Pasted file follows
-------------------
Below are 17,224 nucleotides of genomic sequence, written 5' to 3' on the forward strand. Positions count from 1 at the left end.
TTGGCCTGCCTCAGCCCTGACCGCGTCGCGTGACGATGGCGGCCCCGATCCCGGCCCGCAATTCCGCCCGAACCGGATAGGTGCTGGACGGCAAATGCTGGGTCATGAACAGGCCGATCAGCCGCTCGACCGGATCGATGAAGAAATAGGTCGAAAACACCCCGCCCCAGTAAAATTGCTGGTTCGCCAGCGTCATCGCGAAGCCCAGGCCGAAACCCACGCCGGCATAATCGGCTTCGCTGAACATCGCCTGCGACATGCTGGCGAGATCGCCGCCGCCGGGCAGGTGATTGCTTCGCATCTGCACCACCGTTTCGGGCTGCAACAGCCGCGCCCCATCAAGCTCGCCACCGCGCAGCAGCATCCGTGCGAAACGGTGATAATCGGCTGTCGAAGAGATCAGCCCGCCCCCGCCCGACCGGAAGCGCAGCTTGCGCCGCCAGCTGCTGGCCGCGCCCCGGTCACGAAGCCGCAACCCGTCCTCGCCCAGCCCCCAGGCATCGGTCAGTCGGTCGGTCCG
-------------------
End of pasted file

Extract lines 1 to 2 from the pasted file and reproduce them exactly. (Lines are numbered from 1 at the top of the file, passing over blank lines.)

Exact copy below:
Below are 17,224 nucleotides of genomic sequence, written 5' to 3' on the forward strand. Positions count from 1 at the left end.
TTGGCCTGCCTCAGCCCTGACCGCGTCGCGTGACGATGGCGGCCCCGATCCCGGCCCGCAATTCCGCCCGAACCGGATAGGTGCTGGACGGCAAATGCTGGGTCATGAACAGGCCGATCAGCCGCTCGACCGGATCGATGAAGAAATAGGTCGAAAACACCCCGCCCCAGTAAAATTGCTGGTTCGCCAGCGTCATCGCGAAGCCCAGGCCGAAACCCACGCCGGCATAATCGGCTTCGCTGAACATCGCCTGCGACATGCTGGCGAGATCGCCGCCGCCGGGCAGGTGATTGCTTCGCATCTGCACCACCGTTTCGGGCTGCAACAGCCGCGCCCCATCAAGCTCGCCACCGCGCAGCAGCATCCGTGCGAAACGGTGATAATCGGCTGTCGAAGAGATCAGCCCGCCCCCGCCCGACCGGAAGCGCAGCTTGCGCCGCCAGCTGCTGGCCGCGCCCCGGTCACGAAGCCGCAACCCGTCCTCGCCCAGCCCCCAGGCATCGGTCAGTCGGTCGGTCCG